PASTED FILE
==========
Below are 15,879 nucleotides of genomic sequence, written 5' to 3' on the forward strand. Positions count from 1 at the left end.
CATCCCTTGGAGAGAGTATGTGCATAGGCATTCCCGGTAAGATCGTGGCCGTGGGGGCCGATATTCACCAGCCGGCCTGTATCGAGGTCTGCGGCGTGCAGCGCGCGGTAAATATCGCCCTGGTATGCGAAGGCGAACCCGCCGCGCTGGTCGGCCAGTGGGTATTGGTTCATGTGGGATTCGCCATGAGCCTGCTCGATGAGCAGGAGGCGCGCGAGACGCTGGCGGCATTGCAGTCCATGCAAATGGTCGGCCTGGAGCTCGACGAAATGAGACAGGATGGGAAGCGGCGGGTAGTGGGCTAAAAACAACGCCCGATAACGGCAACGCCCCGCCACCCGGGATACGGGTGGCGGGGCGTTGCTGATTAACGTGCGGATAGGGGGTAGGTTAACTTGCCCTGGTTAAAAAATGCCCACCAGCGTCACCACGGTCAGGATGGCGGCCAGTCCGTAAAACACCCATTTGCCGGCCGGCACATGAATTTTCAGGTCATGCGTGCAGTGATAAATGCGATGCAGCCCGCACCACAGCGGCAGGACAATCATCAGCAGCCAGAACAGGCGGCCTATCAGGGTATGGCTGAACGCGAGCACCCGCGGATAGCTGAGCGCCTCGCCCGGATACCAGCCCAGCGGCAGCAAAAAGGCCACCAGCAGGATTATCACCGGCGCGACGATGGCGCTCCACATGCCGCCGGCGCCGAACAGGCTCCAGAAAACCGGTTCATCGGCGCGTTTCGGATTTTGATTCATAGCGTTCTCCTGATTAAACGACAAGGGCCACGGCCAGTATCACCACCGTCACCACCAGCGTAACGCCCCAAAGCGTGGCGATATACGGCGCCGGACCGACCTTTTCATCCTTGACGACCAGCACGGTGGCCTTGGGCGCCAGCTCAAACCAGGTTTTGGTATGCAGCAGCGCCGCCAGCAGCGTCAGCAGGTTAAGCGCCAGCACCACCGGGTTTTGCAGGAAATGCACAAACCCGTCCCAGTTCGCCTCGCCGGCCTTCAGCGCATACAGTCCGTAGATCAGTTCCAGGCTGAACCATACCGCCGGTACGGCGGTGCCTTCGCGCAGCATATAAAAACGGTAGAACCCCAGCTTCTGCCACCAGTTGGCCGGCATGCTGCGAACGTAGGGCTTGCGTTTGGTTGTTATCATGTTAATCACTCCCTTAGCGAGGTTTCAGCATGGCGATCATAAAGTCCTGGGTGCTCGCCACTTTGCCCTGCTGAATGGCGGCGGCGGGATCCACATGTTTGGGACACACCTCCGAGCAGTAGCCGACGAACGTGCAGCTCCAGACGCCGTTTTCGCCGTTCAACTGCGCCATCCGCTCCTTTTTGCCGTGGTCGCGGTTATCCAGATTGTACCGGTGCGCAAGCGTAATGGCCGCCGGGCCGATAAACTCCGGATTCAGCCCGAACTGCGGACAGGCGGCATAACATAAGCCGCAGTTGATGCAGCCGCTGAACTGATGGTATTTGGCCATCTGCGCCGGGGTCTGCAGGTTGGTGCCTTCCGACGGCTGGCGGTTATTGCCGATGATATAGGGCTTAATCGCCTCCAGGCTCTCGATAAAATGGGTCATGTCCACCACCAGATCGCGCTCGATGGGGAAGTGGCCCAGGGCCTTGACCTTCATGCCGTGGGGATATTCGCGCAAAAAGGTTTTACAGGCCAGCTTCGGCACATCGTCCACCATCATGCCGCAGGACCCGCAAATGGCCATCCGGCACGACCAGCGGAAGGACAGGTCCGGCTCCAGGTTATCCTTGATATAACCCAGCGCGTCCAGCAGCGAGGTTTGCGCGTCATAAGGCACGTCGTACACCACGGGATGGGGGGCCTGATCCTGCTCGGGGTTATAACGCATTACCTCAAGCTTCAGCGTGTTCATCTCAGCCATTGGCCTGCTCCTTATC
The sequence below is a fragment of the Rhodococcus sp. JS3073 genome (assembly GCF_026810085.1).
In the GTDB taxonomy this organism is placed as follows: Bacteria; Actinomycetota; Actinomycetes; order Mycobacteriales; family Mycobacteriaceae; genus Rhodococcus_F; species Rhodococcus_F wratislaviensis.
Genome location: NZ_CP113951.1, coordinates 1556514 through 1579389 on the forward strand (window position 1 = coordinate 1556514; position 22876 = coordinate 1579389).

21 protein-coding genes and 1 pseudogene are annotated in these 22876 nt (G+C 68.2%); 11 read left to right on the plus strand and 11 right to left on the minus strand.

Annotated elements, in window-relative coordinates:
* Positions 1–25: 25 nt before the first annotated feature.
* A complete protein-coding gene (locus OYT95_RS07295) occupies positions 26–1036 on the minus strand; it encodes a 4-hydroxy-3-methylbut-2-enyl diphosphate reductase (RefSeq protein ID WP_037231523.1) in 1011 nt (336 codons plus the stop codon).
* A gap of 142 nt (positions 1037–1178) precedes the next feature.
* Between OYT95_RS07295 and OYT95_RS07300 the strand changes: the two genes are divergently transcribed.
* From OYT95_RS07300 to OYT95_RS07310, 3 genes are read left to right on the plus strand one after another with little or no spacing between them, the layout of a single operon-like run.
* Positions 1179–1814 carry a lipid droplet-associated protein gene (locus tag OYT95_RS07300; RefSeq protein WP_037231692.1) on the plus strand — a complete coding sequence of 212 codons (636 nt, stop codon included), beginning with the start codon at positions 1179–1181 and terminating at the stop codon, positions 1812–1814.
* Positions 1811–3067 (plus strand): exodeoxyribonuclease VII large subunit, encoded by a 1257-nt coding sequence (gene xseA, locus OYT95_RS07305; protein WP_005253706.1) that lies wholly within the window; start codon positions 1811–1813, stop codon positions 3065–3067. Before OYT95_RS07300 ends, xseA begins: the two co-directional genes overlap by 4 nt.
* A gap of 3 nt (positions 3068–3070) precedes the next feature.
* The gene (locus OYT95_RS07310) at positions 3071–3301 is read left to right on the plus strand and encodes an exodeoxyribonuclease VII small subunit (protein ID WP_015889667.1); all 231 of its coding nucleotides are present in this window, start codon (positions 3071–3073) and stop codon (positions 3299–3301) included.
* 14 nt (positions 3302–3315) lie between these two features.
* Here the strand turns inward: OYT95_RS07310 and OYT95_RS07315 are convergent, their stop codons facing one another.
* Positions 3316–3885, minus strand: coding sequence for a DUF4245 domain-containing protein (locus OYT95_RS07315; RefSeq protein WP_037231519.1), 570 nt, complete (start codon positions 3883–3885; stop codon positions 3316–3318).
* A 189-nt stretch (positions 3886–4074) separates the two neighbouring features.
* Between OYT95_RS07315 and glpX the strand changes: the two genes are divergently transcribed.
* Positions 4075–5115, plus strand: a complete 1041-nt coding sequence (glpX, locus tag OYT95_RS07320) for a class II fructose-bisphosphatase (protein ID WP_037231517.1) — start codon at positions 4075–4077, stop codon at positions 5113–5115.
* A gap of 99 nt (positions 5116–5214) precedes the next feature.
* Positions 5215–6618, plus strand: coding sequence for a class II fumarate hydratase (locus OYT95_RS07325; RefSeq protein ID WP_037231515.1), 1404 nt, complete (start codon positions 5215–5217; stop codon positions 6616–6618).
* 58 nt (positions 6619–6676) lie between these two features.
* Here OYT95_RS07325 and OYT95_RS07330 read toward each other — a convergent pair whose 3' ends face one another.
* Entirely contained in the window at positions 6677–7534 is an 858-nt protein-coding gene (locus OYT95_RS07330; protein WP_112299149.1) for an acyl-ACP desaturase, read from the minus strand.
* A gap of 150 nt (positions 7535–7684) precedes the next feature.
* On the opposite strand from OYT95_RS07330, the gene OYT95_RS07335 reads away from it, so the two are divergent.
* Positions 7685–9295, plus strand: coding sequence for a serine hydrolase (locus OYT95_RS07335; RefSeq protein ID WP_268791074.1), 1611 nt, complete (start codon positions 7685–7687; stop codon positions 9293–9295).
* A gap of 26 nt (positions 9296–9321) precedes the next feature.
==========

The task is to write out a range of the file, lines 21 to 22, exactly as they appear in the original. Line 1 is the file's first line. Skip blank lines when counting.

* Between OYT95_RS07315 and glpX the strand changes: the two genes are divergently transcribed.
* Positions 4075–5115, plus strand: a complete 1041-nt coding sequence (glpX, locus tag OYT95_RS07320) for a class II fructose-bisphosphatase (protein ID WP_037231517.1) — start codon at positions 4075–4077, stop codon at positions 5113–5115.